We have a severe housing crisis. Robots are replacing workers. Cops get away with murdering Black, brown and mentally ill people. We are inundated by a steady stream of lies from our saccharine Prime Minister Justin Trudeau. On climate change, indigenous rights, electoral reform, taxation, civil liberties and military spending, his is the Harper agenda – behind a cloud of cannabis smoke. On matters of imperialist war, pipelines and trade, Trudeau has been Trumped. Instead of dumping the Investor State Dispute Settlement court, Trudeau wants to preserve NAFTA. Instead of disarmament and development aid, he is sending choppers to Mali, in Central Africa, a country which just happens to be rich in gold and uranium. Justin Trudeau backs NATO ally Turkey, which is on a killing spree in the Kurdish region of Syria.

In contrast to these reactionary moves, we see a growing appetite for social and political change.

Millions of women and men marched on January 21 across North America against sexism and misogyny.

Millions more demonstrated on March 24 against gun violence. Millions are disgusted by the antics of Facebook and Cambridge Analytica. Campaigns to defend public postal services, to save public libraries, to make Ontario Hydro public again, and to raise the minimum wage are gaining ground.

Teaching assistants at York University, Carleton and Western are fighting for decent jobs and pensions.
In this situation, socialists are very active. We forced an end to the conservative leadership of federal NDP head Tom Mulcair in 2016, and we helped to defeat the right-wing leader of the CLC, Ken Georgetti, in 2014. But there’s much more to be done.

Let’s start with the housing crisis. Winter in Canada without housing is a death sentence. Scores die on the streets in this country every year; 100 died here in 2017. In Toronto, the waiting list for social housing is over 180,000 people. Community housing stock requires $2.6 Billion in repairs. The average home price in Greater Toronto is $916,000. Housing costs have outpaced wage increases for decades. Basically, wages have been frozen for 30 years. Instead of superficial measures like a tax on vacant condos and foreign investors, we need the government to build 500,000 housing units immediately, under public ownership and workers’ control.

Corporations and the rich should pay for improved train and bus service. Want to get cars off the road? Free mass public transit is the better way. Why are good jobs so scarce? Not because of immigration, but due to automation and capitalist greed. In a few years, robots will quadruple. In a rational society, this would not be something to fear. The elimination of boring and dangerous work would be a good thing – provided that the fruits of automation are shared. How can that be done? By shortening the work week, without loss of pay and benefits. Share the available work, increase the quality of work life and productivity – through democratic economic planning.
Sadly, capitalism is going in the opposite direction. Big companies are merging, killing thousands of jobs. The so-called ‘middle classes’ have been squeezed while the very rich get richer. Governments complain about revenues but tolerate secret tax havens.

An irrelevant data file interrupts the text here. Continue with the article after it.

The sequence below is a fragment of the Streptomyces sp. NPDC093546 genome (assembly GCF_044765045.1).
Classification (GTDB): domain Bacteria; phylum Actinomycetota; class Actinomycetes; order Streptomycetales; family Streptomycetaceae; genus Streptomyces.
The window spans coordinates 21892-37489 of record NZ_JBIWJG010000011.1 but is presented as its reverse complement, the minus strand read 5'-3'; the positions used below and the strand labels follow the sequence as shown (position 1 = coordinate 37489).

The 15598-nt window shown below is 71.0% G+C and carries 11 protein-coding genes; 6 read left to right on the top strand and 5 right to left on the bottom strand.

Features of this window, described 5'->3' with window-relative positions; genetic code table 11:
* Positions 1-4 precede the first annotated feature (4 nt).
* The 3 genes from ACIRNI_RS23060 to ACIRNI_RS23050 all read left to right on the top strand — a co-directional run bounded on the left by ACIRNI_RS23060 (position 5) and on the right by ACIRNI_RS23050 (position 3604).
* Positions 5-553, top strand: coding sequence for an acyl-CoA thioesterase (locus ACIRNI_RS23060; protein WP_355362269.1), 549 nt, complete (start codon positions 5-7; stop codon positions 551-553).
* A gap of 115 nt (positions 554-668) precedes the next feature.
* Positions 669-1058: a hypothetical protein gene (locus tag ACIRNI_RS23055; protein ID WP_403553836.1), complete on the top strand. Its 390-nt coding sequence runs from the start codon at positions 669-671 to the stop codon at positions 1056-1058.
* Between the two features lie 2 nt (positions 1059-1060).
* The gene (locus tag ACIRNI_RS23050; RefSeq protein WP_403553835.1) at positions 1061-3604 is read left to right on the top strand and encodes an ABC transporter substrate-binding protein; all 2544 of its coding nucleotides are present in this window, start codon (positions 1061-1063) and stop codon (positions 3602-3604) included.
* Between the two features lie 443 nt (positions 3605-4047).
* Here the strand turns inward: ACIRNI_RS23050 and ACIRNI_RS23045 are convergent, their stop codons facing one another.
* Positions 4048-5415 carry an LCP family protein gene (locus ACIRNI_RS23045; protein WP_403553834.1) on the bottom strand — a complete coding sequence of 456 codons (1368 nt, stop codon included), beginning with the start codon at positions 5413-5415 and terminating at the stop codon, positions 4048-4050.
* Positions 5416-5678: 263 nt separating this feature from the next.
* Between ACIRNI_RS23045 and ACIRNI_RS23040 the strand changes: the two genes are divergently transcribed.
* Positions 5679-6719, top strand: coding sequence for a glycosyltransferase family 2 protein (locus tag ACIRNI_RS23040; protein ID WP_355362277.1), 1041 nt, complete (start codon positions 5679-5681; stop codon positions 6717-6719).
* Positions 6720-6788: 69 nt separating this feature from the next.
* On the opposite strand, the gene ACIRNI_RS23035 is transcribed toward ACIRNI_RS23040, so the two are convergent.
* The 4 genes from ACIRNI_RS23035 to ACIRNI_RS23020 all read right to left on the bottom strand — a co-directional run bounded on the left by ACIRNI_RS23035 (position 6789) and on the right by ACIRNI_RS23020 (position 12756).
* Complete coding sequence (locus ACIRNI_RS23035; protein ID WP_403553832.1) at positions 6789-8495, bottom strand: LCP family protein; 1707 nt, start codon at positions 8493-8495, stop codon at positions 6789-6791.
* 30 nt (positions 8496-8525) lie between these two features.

The gap between economic growth and the well-being of Canadians widened considerably since the 2008 recession. Millions of people experience precarious work, longer commute times, rising rates of diabetes. Yet we feel none of the promised benefits of growth in the economy. Business hacks argue that governments cannot afford to worry about well-being.
The truth is that society cannot afford environmental degradation. It cannot afford the human and economic costs of poor health. And yet, what else does late capitalism have to offer? Many wonder: What will it take to change course? Well, isn’t it clear?

To save civilization, to save humanity, to save life on Earth, capitalism must go. And to do that it will take a revolution. History shows that there can be no revolution without a revolutionary party. A revolutionary party is not self-proclaimed. It must earn recognition in the eyes of millions. It takes more than slogans to change society. But slogans and a programme are necessary. Sustained revolutionary practice based on a revolutionary programme and strategy is absolutely required.

Central to our programme is the fight for Climate Justice and a decent, democratic and sustainable future for humanity.

We say it’s time to declare a Climate Emergency. A New Climate agenda would begin with nationalization of key sectors such as Finance, Energy, resource industries like Big Oil and Gas, Transportation, Agri-business and Auto.

The economy must be restructured radically, with planning by workers, scientists and environmentalists, and managed by elected worker reps. The top priority should be the rapid replacement of fossil and nuclear fuels with clean, renewable energy sources such as solar, wind, hydro, geothermal and biomass. Reverse the privatization of Ontario Hydro. Phase out the Alberta Tar Sands. Cancel the Trans-Pacific Partnership Agreement and abrogate the other ‘free trade’ deals. Dismantle the polluting, wasteful, and dangerous war machine used to support imperialism. Dismantle nuclear weapons, starting with the US arsenal. Close all foreign military bases. Send home all soldiers and military contractors. Get Canada out of NATO.

We demand nationalization of Big Oil and Gas –not to drill for fossil fuels, or to make pipelines ‘safe’. Our aim is to conscript the wealth accumulated by the energy pirates, and to devote it to rapid green energy conversion. It is the only way to fund the energy transition that is so urgently needed.